Our human psyche is so difficult to understand and comprehend. This movie is about a particularly “special” human, who, after signing up for these trial drug tests for a headache problem goes crazy: he thinks he’s a superhero. To be frank, the protagonist is an absolute loner: two lame friends, no close family, no wealth, and hardly chance of progeny. He spends his time wishing he had a decent life and reading comics. Then he starts saving the world… or does he?

The protagonist, after taking these drugs, imagines himself having superpowers: he “discovers” that he can run through walls, levitate, use telekinesis, and go invisible. He then makes his own costume, gets a police radio, and goes out to save the world. He stops burglars, murderers, and muggers alike… or does he?

The beautiful thing about this movie is that you have no idea what’s real and what isn’t. The protagonist imagines he has superpowers, and sometimes we see him running through walls, while other times he’s running straight into them. Sometimes we see him tackling a person with a gun at a convenience store, and then find out there was no gun at all. Other times, we see him tackling a mugger, and he really did save a crime. Later he gets into some trouble, and ends up killing two people that tried to kill him… or does he?

The movie pretty much answers what actually happened and what didn’t by the end, although I wish it didn’t. Nevertheless, it causes us to question what we perceive versus what actually happens. After all, we can only prove our own self awareness. We also convince ourselves of things we know are untrue, or choose to forget them. Cognitive dissonance, willful blindness, self-deception, doublethink, the list goes on and on. Everyone thinks the protagonist is crazy, but he thinks everyone else is crazy. Sometimes I think that way, and everyone’s had the experience. Perhaps we aren’t the crazy ones…perhaps the protagonist had super powers all along and everyone, absolutely everyone, was being irrational instead. What’s an objective fact, anyway? They are all delivered by flawed humans with flawed eyes and ears. What we perceive and what others perceive can be so vastly different, and we need to be aware and cautious of that. Because we hardly ever do… or do we?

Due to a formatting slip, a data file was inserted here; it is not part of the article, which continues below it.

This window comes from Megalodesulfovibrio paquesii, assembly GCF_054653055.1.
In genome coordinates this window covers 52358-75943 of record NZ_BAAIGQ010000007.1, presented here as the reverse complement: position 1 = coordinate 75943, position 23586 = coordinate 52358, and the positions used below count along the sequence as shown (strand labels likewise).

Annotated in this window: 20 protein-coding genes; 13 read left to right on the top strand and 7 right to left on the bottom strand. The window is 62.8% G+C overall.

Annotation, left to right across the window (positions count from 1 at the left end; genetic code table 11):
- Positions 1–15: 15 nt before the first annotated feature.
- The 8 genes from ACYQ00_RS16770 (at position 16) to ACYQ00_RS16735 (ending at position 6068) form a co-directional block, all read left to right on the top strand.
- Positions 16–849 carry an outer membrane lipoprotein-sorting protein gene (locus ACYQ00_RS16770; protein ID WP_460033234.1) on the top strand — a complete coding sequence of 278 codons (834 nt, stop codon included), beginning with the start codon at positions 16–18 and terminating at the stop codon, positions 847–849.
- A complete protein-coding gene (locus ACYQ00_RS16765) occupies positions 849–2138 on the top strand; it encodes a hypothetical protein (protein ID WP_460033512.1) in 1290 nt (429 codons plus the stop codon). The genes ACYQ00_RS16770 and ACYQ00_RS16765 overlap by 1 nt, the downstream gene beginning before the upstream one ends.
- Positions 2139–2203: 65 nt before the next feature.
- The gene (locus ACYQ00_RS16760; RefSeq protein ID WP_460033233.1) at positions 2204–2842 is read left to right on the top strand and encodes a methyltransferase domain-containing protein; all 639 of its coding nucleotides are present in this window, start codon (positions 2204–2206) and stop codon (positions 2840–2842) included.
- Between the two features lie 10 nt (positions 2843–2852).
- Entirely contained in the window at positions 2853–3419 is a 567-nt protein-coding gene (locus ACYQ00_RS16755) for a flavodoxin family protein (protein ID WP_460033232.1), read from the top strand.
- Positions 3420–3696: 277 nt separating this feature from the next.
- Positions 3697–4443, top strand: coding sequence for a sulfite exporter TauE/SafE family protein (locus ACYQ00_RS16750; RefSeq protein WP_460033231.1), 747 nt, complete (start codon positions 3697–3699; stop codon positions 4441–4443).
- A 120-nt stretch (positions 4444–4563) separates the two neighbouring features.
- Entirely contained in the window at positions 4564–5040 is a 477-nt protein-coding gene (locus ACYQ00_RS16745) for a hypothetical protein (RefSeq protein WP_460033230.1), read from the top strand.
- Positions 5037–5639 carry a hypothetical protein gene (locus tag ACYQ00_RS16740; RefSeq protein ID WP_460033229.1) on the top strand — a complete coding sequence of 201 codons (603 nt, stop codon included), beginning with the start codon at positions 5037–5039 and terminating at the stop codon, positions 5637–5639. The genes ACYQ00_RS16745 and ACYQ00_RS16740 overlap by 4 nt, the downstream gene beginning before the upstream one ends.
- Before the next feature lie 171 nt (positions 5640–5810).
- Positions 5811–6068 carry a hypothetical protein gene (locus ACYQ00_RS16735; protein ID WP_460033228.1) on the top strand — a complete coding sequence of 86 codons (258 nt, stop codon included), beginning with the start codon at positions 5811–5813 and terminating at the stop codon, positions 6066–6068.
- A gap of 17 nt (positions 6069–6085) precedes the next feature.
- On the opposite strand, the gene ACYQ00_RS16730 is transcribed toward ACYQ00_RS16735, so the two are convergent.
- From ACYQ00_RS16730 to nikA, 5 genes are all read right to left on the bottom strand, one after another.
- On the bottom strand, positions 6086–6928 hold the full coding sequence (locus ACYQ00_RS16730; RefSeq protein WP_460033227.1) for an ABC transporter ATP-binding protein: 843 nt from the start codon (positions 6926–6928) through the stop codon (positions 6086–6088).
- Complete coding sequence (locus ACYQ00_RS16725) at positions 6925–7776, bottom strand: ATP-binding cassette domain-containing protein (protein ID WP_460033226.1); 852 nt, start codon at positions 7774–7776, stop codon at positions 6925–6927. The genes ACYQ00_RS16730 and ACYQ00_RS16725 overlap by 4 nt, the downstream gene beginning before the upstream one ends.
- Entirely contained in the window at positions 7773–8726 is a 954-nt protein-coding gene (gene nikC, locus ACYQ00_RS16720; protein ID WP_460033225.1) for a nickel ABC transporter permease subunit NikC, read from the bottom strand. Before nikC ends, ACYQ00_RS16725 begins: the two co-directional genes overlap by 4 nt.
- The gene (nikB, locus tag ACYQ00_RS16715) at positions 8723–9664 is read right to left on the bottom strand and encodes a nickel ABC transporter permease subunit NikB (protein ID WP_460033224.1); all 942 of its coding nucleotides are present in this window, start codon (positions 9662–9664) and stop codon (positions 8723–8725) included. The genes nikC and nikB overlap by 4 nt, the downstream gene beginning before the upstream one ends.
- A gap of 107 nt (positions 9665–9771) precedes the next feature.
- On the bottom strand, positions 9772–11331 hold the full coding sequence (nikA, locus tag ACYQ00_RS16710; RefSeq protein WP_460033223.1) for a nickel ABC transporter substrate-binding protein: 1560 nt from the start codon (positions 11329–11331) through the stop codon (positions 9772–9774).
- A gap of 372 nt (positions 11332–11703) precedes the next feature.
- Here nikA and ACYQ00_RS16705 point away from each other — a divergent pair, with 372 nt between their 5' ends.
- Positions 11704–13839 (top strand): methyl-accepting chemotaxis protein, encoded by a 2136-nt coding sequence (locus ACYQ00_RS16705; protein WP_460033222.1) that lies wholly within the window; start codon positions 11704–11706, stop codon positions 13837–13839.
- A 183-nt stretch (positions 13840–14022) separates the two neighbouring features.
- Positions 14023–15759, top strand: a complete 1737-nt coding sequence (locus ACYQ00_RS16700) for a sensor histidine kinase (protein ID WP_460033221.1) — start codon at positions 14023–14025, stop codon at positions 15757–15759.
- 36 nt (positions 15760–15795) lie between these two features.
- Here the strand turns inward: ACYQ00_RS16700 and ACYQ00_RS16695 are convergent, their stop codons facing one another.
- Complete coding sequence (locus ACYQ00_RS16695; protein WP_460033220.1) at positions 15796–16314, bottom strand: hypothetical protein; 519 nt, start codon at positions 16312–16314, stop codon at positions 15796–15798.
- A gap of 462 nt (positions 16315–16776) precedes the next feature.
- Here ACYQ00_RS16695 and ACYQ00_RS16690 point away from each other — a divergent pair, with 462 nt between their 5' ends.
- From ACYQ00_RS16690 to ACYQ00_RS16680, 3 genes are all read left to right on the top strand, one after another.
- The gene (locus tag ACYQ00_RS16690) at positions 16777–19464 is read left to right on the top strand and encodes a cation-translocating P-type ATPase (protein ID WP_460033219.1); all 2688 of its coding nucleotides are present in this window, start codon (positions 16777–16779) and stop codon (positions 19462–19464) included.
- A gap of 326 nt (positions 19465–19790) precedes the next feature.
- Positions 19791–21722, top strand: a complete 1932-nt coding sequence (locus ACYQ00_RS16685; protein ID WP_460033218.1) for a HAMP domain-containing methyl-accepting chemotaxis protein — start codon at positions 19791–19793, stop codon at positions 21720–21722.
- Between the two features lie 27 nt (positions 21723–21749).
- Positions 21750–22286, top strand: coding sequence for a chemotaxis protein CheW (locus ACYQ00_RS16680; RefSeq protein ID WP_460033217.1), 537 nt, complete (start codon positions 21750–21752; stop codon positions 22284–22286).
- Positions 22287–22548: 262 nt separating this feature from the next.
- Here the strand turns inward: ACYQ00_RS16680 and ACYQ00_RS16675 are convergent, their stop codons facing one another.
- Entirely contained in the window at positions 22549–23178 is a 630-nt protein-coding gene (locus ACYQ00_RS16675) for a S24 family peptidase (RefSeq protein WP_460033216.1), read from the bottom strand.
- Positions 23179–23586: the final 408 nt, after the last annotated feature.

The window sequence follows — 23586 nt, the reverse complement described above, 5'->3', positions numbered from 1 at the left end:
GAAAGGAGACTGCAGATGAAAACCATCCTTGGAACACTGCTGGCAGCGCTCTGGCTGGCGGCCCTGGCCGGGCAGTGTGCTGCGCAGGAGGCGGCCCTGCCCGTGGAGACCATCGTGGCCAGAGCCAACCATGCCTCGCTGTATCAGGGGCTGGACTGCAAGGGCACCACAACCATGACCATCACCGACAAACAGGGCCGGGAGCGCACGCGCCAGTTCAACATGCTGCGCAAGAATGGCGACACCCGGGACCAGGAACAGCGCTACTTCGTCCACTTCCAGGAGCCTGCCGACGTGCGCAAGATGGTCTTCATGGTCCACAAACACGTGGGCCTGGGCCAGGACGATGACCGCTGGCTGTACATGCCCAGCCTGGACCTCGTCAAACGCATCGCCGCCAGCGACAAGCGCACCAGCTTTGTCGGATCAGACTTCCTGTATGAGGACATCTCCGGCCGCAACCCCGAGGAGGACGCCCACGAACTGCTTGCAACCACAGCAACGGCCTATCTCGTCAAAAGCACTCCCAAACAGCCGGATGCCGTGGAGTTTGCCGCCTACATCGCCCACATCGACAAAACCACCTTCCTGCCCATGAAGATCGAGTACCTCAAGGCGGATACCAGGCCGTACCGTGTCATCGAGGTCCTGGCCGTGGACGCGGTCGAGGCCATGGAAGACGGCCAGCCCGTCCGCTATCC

War is Peace! Freedom is slavery! Ignorance is strength!: Doublethink is Everywhere

The motto in the title is a quote from 1984, a book I wrote a review on, where people are brainwashed in a totalitarian state to believe contradictory ideals with no concept of logic. The absurd reasoning of people in the book is referred to as “doublethink.”

Doublethink is an interesting concept, where people contradict themselves without realizing it. We see this every day. For example, 90 percent of Americans think that nuclear war is unwinnable, and yet 70 percent of the same data pool believe America should build more nukes (see page 12 of the link). Such logic is incoherent, and I love the quote from the Hindu epic the Mahabharata where it explains how we literally never stop to think about the fact that we could die tomorrow while people die in front of us every day.

A more relevant example is how most religious people of America find religion to be good for people and support evangelical causes while simultaneously preaching secular governance. Similarly, many in Britain are against the Sharia law courts they’ve implemented (I am too) on the grounds of secularism, while their own beloved Head of State is the head of the English Church! Or how the American PATRIOT Act is called so as if to tell Americans they should be patriotic, whilst the act itself contradicts what the original patriots fought for!

You know what else is doublethink? CVS, a drug store chain, didn’t sell the latest Rolling Stones magazine since it had the Boston Bomber on the front page “out of respect for the victims of the attack and their loved ones,” while they didn’t hesitate to have Obama on the front page: someone who is technically a war criminal. That is doublethink, and I wish neither ever got a photo in a magazine.

Doublethink is a bit different from hypocrisy, because hypocrisy is when your actions and beliefs contradict, and you know it. Hypocrisy is probably the best adjective to describe any government or head of state. Take Prime Minister Francois Hollande, who criticized America for the NSA spying scandal despite that France (his nation) spys on its people themselves.

Religion is another place where you find a load of hypocrisy from some practitioners, if not most. On the far right, you have ultra-literalist Muslims that use scripture to defend something that the spirit of the scripture refutes. On the far left, you have people that believe in the whole nine yard of mainstream Christianity: Jesus is Jehovah in flesh and if you don’t listen to him you’ll be damned, while they themselves hardly practice! For the people that take religion “liberally”, I have a question: would Jesus act the way you do? If not, you have some serious work to do.

We live in a world of contradictions, hypocrisy, and doublethink, and we don’t even realize it sometimes. So let’s get past the incoherency. Let’s take a look at our values and beliefs and seriously consider what the hell we are doing with our lives. Let’s figure out why we contradict ourselves on a daily basis and solve that problem. Let’s fight the indoctrination and question why we spout secular dogma while being religiously conservative, or the other way around. Let’s talk to our politicians and government officials and try to figure out how to go about stopping the hypocrisy, if possible, and how to make the masses realize it. There are giant hypocrisies in our society, and I only named a few. Chances are, I’m a hypocrite myself and doublethink my thoughts without even realizing it, and I’ll be working on that like you should too.